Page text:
"Nikos A. Salingaros: A new Vitruvius for 21st-Century architecture and urbanism? ... Undoubtedly, this manuscript is a voice of logic and reason against anti-architecture norms, and the destructive attitudes of their followers. I would add my voice to other reviewers of this manuscript: that it must be a mandatory reading in schools of architecture worldwide." From the extensive review by Ashraf Salama, Archnet-IJAR, Volume 1, Issue 2 (July 2007), 114-131.

"Less than twenty pages of text are enough to deprive Deconstruction of the complex scientific arguments that offer its exponents scientific authority and social approval." Extract from the review by Nikos Karydis, The Structurist, No. 45/46 (2006), 119-123.

"A brilliant, head-clearing, scrupulous, and substantial takedown not just of hideous architecture but of the lousy philosophical (and 'scientific', ha ha) thinking that justifies it. Salingaros combines a sophisticated mind with a down-to-earth respect for common pleasures. Fans of Jane Jacobs and Christopher Alexander have got themselves a new thinker (and battler) to root for." Reviewer on Barnes & Noble, 2006.

"Nikos Salingaros thoroughly eviscerates the nonsense that passes for deconstructionist architectural 'theory', and goes on to explain why it won't just go away and die. With considerable precision and wit he characterises the deconstructionist meme as 'the Derrida virus' and shows how it propagates within society. This results in the cult that is the contemporary architectural establishment." Sajjad Afzal-Woodward, 2005

"I have just finished reading this long-awaited book. It's worth reading, even if you do not need convincing that Decon is a fraud. The sober revelation is the depth and extent of the fraud." Andrés Duany, 2004.

"A painful dissection of the pretentious, silly ramblings of Bernard Tschumi, the latest architectural wunderkind, by the brilliant Nikos Salingaros. Leaving these poseurs in universities was fine -- indeed it was even rather fun. However, lately, these architects have been let out of the universities and been allowed to design rather dysfunctional buildings. The mind boggles ..." Bilious Young Fogey, 2004.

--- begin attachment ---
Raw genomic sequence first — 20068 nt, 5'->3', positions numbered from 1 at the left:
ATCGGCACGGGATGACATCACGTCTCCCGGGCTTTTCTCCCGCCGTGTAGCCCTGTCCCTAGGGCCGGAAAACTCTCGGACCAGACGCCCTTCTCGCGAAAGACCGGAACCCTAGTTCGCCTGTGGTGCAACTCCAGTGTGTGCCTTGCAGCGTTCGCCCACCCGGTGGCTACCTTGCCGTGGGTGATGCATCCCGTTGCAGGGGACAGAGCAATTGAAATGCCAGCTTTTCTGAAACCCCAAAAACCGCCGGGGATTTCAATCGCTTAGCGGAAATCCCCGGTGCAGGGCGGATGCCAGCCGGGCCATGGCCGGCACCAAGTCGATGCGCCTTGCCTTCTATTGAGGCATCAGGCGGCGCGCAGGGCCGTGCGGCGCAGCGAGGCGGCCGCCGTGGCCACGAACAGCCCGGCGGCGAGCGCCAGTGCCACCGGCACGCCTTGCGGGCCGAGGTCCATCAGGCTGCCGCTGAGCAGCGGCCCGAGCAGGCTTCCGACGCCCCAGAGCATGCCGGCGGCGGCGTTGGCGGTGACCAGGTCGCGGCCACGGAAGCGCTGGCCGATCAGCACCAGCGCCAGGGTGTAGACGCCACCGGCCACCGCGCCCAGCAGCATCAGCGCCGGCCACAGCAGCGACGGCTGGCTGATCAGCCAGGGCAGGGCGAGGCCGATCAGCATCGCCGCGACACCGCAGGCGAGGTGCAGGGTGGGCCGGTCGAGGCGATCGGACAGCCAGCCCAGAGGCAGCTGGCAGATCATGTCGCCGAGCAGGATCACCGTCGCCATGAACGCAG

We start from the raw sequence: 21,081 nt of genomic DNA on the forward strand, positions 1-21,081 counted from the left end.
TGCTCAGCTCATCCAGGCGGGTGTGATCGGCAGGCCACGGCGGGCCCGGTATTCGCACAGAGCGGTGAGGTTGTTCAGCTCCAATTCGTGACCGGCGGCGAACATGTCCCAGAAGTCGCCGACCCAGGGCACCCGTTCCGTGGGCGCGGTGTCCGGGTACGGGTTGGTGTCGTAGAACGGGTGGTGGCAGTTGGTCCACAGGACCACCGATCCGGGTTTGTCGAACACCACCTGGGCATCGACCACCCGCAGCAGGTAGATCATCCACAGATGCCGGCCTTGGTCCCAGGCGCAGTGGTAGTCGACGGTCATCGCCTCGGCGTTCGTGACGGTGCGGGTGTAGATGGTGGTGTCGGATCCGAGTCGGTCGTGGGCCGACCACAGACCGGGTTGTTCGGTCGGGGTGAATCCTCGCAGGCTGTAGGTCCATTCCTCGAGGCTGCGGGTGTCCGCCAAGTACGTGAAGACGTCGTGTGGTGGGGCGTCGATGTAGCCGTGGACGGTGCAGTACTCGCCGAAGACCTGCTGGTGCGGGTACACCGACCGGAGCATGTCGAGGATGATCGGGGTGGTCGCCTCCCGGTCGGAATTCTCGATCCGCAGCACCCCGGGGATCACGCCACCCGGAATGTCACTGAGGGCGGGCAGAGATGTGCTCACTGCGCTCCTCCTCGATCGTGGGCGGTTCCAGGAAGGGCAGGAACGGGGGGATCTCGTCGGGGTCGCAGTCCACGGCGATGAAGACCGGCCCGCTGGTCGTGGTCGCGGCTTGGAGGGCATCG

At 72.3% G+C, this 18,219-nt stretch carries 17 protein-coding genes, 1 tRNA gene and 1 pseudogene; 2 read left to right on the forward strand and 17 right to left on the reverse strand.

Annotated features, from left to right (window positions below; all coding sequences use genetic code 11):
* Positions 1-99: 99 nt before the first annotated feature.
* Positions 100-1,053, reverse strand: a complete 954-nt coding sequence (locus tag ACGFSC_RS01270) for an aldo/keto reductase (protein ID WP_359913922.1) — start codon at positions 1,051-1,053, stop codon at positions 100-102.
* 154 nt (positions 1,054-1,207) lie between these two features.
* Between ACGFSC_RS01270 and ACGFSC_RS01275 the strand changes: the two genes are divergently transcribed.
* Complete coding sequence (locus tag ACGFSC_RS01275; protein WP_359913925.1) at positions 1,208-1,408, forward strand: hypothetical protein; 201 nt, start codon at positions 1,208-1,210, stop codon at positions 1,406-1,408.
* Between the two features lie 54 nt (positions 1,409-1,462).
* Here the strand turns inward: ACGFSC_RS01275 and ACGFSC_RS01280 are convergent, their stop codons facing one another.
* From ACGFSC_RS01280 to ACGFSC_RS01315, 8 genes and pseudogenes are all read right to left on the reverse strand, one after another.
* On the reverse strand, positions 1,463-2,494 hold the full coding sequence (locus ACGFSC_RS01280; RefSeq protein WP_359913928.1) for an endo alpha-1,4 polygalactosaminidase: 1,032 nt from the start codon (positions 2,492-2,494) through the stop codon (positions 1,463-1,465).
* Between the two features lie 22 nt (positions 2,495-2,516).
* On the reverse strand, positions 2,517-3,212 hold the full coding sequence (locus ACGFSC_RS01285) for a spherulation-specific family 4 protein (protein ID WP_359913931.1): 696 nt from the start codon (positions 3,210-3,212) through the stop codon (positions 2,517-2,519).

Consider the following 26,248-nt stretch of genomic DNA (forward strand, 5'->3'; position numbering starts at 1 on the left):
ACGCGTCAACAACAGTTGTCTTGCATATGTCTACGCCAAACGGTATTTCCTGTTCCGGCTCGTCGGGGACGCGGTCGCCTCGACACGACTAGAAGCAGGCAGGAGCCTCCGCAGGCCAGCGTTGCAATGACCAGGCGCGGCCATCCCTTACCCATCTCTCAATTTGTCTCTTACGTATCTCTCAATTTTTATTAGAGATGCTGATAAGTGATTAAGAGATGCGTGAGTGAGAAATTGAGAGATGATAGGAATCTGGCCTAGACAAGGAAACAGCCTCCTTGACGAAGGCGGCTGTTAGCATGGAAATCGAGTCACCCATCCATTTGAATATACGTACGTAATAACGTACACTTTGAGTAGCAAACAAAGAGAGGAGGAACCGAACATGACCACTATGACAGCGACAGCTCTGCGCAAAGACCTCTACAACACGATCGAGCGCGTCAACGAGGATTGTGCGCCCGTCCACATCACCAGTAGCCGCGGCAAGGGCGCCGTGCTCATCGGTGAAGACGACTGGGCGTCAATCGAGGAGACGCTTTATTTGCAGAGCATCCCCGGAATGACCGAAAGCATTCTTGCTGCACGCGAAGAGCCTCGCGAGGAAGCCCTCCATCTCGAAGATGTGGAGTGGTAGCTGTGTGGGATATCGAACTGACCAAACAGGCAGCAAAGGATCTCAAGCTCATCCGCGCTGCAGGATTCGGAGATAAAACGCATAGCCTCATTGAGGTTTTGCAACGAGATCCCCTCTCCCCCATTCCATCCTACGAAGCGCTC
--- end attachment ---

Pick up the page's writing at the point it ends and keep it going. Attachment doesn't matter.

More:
Paul Grenier

27 April 2006

Konrad Perlman

10 May 2005

Isaac Meir, also in HEBREW
The Architectural Review, London.
This review was briefly reprinted by Builder Online,
but was taken off the web for reasons unknown.

1 February 2005

Francis Morrone

20 December 2004

Dirk Visser

24 November 2004



(extract from Chapter 11)

"An architecture that reverses structural algorithms so as to create disorder -- the same algorithms that in an infinitely more detailed application generate living form -- ceases to be architecture. Deconstructivist buildings are the most visible symbols of actual deconstruction. The randomness they embody is the antithesis of nature’s organized complexity. This is despite effusive praise in the press for "exciting" new academic buildings, such as the Peter B. Lewis Management Building at Case Western Reserve University in Cleveland, the Vontz Center for Molecular Studies at the University of Cincinnati Medical Center, and the Stata Center for Computer, Information, and Intelligence Sciences at MIT, all by Frank Gehry. Housing a scientific department at a university inside the symbol of its nemesis must be the ultimate irony.

An example of this vanguard deconstructivist architectural style is Frank Gehry's celebrated New Guggenheim Museum in Bilbao, Spain, which represents an unnatural imposition of free-flowing ribbon forms sheathed in a continuous, shiny metal skin. Besides the deliberate disorientation, which it produces visually through absence of a vertical, Gehry has eliminated or randomized components that would otherwise contribute to coherence.

Gehry's Bilbao Museum dispenses with components altogether. There is no translational or rotational symmetry. Similar is the case with an office building in Prague also designed by Gehry, where the windows are carefully misaligned in both vertical and horizontal directions, as well as in their depth and attachment to the façade (which itself is strangely distorted for no apparent reason), and their internal structure made inconsistent so as to avoid coherence. (This is known as the "Ginger & Fred" building). Gehry explains: "I worked very hard trying to devise a window that looked like it was attacking the form ... I thought of it like a swarm of bees coming at a wall." Gehry also reversed the natural progression of small to large as elements approach the ground, so that the windows actually get larger as they get higher.

The sense of incoherence is reinforced by the lack of substructure at decreasing scales. Gehry avoids any scaling similarity by using smooth metallic skin. In his Prague office building, each window could be roughly similar to the entire façade when scaled up by a factor of 10, but this is far too large a factor for the two scales to connect visually and thus generate a certain coherence, so the two scales remain visually disconnected."


Wikipedia entry: Nikos Salingaros